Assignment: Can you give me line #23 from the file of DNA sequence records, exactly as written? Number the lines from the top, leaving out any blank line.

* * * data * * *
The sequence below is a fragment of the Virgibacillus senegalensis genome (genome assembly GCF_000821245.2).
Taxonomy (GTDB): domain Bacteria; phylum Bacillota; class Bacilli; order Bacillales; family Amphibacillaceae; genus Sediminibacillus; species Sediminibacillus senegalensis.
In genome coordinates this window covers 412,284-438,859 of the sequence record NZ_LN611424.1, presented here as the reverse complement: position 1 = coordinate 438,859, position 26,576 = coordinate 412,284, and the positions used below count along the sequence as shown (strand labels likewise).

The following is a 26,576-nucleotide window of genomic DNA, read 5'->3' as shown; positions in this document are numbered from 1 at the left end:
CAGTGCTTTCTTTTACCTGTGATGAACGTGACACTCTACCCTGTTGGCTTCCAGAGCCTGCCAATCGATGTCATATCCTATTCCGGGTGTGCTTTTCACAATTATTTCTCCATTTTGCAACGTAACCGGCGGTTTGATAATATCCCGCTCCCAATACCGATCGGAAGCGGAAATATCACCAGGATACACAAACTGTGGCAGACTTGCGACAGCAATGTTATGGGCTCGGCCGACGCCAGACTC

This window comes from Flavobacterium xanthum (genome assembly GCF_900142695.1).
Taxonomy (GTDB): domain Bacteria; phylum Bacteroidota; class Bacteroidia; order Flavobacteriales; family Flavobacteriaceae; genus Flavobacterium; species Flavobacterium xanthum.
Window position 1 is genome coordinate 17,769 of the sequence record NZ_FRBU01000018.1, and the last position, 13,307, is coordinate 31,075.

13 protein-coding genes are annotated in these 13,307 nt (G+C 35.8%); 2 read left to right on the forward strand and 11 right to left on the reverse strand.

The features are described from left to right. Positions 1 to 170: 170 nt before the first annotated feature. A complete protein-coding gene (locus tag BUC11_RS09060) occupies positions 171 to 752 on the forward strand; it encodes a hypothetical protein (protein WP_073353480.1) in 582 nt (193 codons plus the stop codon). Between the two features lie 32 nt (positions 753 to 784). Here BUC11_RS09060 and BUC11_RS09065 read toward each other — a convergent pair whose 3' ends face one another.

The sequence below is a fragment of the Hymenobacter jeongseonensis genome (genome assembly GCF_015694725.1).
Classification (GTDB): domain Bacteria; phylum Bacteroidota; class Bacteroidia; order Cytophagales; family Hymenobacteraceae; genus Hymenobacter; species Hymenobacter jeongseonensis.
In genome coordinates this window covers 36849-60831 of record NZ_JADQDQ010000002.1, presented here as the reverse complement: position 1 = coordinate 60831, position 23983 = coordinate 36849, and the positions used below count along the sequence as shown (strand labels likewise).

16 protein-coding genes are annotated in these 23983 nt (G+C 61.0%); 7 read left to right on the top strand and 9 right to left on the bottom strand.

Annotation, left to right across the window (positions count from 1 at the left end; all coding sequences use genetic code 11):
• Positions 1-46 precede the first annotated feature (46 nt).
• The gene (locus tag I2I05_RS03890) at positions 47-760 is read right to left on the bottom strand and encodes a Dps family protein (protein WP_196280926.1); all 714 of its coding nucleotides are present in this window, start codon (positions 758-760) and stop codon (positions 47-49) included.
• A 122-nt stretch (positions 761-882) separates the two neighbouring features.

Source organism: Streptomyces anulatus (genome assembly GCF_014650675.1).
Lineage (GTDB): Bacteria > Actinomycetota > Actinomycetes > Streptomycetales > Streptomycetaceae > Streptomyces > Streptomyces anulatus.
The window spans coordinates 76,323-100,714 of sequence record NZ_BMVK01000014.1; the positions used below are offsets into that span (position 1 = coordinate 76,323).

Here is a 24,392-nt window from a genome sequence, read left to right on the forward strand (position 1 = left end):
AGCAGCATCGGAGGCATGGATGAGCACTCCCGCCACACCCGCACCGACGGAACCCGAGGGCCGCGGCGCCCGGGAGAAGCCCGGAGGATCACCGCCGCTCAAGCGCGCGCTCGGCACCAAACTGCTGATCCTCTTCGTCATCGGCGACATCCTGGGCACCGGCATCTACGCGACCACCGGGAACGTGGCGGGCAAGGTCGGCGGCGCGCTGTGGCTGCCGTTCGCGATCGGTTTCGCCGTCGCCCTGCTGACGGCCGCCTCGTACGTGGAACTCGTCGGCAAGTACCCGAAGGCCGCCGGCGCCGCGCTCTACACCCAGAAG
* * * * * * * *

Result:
AGCAGCATCGGAGGCATGGATGAGCACTCCCGCCACACCCGCACCGACGGAACCCGAGGGCCGCGGCGCCCGGGAGAAGCCCGGAGGATCACCGCCGCTCAAGCGCGCGCTCGGCACCAAACTGCTGATCCTCTTCGTCATCGGCGACATCCTGGGCACCGGCATCTACGCGACCACCGGGAACGTGGCGGGCAAGGTCGGCGGCGCGCTGTGGCTGCCGTTCGCGATCGGTTTCGCCGTCGCCCTGCTGACGGCCGCCTCGTACGTGGAACTCGTCGGCAAGTACCCGAAGGCCGCCGGCGCCGCGCTCTACACCCAGAAG